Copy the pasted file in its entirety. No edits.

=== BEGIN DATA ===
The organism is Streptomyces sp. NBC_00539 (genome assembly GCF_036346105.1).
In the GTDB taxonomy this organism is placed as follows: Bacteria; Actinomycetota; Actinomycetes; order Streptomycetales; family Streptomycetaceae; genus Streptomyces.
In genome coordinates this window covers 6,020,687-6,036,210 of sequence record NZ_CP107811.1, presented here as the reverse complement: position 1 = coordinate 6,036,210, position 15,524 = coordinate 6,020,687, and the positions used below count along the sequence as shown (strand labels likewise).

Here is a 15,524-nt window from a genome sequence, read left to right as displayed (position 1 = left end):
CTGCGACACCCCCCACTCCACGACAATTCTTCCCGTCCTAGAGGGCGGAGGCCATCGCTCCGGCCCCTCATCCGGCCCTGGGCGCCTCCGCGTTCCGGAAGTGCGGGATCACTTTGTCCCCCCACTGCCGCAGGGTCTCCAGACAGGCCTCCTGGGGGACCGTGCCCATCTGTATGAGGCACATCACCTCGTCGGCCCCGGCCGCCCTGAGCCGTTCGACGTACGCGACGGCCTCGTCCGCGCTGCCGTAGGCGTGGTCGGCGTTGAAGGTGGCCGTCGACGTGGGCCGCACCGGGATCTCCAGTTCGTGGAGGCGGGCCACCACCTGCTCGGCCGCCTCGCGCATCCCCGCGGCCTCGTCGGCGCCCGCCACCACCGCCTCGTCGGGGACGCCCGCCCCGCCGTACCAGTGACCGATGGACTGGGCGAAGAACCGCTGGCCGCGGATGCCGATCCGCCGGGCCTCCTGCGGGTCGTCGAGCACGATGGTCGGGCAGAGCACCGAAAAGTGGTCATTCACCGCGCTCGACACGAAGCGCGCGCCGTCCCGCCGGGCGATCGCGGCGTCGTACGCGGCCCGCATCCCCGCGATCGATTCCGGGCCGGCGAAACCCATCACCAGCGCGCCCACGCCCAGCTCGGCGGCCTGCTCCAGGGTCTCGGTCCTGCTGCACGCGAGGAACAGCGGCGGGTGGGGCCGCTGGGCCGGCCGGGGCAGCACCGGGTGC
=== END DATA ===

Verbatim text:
The organism is Streptomyces sp. NBC_00539 (genome assembly GCF_036346105.1).
In the GTDB taxonomy this organism is placed as follows: Bacteria; Actinomycetota; Actinomycetes; order Streptomycetales; family Streptomycetaceae; genus Streptomyces.
In genome coordinates this window covers 6,020,687-6,036,210 of sequence record NZ_CP107811.1, presented here as the reverse complement: position 1 = coordinate 6,036,210, position 15,524 = coordinate 6,020,687, and the positions used below count along the sequence as shown (strand labels likewise).

Here is a 15,524-nt window from a genome sequence, read left to right as displayed (position 1 = left end):
CTGCGACACCCCCCACTCCACGACAATTCTTCCCGTCCTAGAGGGCGGAGGCCATCGCTCCGGCCCCTCATCCGGCCCTGGGCGCCTCCGCGTTCCGGAAGTGCGGGATCACTTTGTCCCCCCACTGCCGCAGGGTCTCCAGACAGGCCTCCTGGGGGACCGTGCCCATCTGTATGAGGCACATCACCTCGTCGGCCCCGGCCGCCCTGAGCCGTTCGACGTACGCGACGGCCTCGTCCGCGCTGCCGTAGGCGTGGTCGGCGTTGAAGGTGGCCGTCGACGTGGGCCGCACCGGGATCTCCAGTTCGTGGAGGCGGGCCACCACCTGCTCGGCCGCCTCGCGCATCCCCGCGGCCTCGTCGGCGCCCGCCACCACCGCCTCGTCGGGGACGCCCGCCCCGCCGTACCAGTGACCGATGGACTGGGCGAAGAACCGCTGGCCGCGGATGCCGATCCGCCGGGCCTCCTGCGGGTCGTCGAGCACGATGGTCGGGCAGAGCACCGAAAAGTGGTCATTCACCGCGCTCGACACGAAGCGCGCGCCGTCCCGCCGGGCGATCGCGGCGTCGTACGCGGCCCGCATCCCCGCGATCGATTCCGGGCCGGCGAAACCCATCACCAGCGCGCCCACGCCCAGCTCGGCGGCCTGCTCCAGGGTCTCGGTCCTGCTGCACGCGAGGAACAGCGGCGGGTGGGGCCGCTGGGCCGGCCGGGGCAGCACCGGGTGC